Reese Witherspoon, Gabriel Byrne, Rys
Ifans, Bob Hoskins, Jim Broadbent and so on...
Directed by: Mira Nair
speaking? Vanity Fair is a big-n-bulgy gorgeous bore.
Visually the film's as beautiful and intricate as a Fabergé
egg. But one doesn't need to spend two hours starring at a jeweled
its 1810-ish, and Rebecca Sharp, aka Becky (Reese Witherspoon),
is a "common girl" with aspirations of climbing the
ever present societal ladder in a snotty England which frowns
upon breeding with the "help." She's the help - a lowly
mother died long ago
and her father, now dead as well, had
been a somewhat starving artist whose paintings were desired by
a dark-styled Marquis (Gabriel Byrne). This will come into play
later on in her saga
watch as Becky delicately claws her way up to the bigger house
and finer things, while meeting all sorts of richer cads along
the way. She's a resilient sort that wields her hopes of wealth
and stature openly - with pinkies up and head perched.
Becky grows into a woman and mother she nearly achieves the impossible
before she discovers, perhaps happiness, not gold, is what makes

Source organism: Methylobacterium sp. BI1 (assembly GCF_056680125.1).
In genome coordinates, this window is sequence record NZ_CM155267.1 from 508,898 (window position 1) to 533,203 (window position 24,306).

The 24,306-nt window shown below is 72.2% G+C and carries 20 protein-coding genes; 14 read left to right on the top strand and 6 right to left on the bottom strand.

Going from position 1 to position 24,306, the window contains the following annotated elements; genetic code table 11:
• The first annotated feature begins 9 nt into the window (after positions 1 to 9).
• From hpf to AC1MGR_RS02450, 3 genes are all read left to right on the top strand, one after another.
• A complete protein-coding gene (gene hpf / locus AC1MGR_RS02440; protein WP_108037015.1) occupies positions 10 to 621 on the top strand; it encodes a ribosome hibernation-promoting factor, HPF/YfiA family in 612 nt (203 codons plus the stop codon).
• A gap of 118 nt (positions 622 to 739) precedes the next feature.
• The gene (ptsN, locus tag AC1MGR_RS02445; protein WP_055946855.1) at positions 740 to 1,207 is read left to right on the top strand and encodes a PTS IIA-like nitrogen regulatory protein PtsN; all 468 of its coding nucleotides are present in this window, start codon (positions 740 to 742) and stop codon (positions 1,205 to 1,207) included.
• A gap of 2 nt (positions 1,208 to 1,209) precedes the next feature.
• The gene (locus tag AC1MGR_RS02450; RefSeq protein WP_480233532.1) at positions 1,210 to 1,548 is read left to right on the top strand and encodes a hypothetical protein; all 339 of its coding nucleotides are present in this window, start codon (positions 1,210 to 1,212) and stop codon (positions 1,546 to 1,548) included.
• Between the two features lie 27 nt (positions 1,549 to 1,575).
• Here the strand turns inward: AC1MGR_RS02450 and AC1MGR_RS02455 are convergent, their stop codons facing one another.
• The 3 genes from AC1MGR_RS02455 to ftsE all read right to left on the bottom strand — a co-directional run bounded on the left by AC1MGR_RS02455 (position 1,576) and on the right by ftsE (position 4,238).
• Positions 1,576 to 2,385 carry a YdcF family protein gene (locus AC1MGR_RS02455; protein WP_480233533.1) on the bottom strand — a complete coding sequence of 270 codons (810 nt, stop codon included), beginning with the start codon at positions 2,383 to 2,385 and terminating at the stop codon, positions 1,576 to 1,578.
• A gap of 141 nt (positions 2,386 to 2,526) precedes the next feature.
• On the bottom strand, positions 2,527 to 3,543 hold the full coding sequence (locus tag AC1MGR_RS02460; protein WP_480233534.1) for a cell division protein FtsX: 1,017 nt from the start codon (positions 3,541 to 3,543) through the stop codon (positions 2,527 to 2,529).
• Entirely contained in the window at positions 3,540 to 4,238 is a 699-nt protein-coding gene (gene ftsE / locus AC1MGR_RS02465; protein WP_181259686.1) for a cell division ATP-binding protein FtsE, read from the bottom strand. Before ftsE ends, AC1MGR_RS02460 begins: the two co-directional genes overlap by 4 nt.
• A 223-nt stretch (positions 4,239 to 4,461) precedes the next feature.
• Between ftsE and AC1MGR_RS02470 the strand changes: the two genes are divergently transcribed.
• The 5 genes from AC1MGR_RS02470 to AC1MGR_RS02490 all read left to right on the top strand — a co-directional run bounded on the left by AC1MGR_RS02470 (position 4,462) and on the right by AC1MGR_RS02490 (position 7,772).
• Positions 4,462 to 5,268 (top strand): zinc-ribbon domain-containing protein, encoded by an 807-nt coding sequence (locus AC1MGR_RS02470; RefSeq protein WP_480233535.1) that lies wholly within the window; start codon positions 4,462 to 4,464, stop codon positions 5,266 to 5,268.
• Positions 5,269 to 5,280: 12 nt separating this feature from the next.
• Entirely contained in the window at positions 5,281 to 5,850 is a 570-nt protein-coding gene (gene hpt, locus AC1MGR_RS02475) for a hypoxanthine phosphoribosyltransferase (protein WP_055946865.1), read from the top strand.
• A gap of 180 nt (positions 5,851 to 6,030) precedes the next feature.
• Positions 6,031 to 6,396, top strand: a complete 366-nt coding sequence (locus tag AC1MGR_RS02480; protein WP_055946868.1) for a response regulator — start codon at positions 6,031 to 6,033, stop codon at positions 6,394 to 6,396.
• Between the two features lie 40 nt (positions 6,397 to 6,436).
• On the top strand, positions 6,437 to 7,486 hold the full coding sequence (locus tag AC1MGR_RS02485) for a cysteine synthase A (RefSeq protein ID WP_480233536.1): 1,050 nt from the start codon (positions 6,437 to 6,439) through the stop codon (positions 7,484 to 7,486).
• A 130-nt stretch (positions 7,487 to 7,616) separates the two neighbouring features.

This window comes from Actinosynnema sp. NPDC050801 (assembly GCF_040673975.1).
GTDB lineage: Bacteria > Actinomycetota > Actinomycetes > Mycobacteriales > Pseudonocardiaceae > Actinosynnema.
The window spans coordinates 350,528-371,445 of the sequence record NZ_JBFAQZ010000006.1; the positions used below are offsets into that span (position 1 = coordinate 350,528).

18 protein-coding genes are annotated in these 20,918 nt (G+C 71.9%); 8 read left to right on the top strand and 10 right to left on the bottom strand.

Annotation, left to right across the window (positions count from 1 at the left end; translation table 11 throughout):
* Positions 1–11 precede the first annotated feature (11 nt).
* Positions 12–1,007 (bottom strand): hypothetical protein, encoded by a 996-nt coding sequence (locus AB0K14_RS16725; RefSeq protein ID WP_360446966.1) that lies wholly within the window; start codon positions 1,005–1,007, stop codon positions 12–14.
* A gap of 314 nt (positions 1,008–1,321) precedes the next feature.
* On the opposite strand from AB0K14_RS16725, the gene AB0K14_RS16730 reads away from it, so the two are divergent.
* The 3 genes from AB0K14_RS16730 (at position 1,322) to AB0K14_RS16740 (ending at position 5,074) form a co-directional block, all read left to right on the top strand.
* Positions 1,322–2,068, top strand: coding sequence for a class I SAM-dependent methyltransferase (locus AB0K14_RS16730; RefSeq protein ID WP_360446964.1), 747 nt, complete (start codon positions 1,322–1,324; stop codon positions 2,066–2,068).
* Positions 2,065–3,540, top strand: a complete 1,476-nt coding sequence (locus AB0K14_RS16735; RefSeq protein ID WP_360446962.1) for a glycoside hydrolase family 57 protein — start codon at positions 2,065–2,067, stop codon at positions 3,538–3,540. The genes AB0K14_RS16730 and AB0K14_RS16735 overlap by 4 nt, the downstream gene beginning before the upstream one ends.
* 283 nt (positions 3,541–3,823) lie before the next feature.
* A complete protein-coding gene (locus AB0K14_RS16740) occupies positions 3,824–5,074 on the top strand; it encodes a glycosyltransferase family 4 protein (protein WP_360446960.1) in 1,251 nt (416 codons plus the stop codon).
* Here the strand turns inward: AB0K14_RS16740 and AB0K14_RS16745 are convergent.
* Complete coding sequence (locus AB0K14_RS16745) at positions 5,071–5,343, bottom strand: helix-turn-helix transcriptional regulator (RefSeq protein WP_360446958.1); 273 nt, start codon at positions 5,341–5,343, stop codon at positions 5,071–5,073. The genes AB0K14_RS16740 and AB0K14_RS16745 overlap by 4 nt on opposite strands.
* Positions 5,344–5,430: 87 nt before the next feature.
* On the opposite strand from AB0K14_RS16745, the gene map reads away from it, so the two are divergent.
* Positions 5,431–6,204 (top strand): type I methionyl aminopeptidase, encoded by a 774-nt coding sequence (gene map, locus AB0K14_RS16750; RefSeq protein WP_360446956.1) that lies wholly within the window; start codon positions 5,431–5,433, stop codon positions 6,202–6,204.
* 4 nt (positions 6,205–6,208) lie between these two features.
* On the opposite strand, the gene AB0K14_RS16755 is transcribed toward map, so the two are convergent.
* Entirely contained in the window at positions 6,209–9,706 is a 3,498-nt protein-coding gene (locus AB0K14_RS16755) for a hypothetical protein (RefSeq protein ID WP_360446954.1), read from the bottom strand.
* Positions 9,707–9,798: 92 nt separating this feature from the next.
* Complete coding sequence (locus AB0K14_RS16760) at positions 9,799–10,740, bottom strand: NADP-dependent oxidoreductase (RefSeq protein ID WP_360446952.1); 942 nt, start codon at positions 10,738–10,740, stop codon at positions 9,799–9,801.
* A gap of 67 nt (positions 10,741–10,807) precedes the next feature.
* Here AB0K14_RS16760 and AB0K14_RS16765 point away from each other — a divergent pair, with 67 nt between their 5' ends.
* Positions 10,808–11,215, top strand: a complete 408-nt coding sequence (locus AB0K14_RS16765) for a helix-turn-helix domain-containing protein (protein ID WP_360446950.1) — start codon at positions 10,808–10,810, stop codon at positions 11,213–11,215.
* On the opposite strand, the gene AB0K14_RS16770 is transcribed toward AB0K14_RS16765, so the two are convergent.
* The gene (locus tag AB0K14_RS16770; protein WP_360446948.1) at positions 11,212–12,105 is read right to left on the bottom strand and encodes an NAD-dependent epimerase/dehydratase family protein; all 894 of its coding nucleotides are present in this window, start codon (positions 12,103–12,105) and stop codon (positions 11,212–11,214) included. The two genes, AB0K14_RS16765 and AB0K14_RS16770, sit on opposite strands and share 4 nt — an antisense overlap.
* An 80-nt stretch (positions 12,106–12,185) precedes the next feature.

you the wealthiest of all
we watch her lives twists and turns
within a beautiful setting that you can almost smell it's so real.
little Becky is no bitchy time-faring villain or Jane Eyre sort.
Heck, she's not really even a bad girl. So you never wish her
ill or revenge. And Bec's not a squarely good girl so you never
wish her buckets of success. She just kind of is. And that's what
keeps this lark from being grand. No oomph.
story is riddled with dysfunctional Dickens-esque characters lurking,
plotting, conniving, lusting, secretly admiring and being gullible
waifs-in-waiting. Though, sadly, none are particularly menacing
or "evil" and when the dollops of beautiful musical
notes by Mychael Danna asks us to follow the drama bits in shock
and awe we defiantly insist on upon waiting for a tad more before
we agree to such nonsense.
Vanity Fair's is the human's old (and told and told) saga of the
rich looking down upon the help as ne'r do wells and unworthy
mating partners. Your sure to recognize the personalities the
story carries to you; beneath their fancy clothes and facades
of yesteryear people still snub people based on wallet and birth
lets face it.
Vanity Fair is not a bad story and its tale (originally a "scandalous
novel by William Thakeray) is reminiscent of PBS' Moll Flanders
but with a stronger, "star' sprinkled, cast dancing about
its winded soap Operatic tale as directed by Mira Naira and impeccably
designed by Maria Djurkovic and costumed by Beatrice Aruna Pastzur.
Snack recommendation: Fish and chips with Pappadums.